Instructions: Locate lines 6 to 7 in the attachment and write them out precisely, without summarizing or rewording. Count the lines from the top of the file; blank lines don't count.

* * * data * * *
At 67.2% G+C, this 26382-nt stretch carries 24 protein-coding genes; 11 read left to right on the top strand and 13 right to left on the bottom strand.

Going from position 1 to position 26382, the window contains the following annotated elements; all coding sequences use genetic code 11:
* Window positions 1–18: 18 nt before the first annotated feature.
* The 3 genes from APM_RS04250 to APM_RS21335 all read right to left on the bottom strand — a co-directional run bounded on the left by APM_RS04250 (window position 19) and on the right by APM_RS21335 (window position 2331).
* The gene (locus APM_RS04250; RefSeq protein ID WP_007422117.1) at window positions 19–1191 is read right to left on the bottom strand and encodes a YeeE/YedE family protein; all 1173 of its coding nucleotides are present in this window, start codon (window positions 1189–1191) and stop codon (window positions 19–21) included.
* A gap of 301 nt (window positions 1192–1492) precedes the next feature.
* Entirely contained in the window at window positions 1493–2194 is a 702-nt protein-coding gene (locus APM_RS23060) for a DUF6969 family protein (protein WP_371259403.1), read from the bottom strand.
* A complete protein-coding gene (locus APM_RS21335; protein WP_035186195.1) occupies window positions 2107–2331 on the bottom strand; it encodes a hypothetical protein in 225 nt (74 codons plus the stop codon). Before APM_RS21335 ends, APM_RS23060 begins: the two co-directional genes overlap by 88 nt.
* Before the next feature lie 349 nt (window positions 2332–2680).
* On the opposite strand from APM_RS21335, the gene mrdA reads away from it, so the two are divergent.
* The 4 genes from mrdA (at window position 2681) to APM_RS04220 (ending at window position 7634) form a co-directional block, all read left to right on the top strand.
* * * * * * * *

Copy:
* A gap of 301 nt (window positions 1192–1492) precedes the next feature.
* Entirely contained in the window at window positions 1493–2194 is a 702-nt protein-coding gene (locus APM_RS23060) for a DUF6969 family protein (protein WP_371259403.1), read from the bottom strand.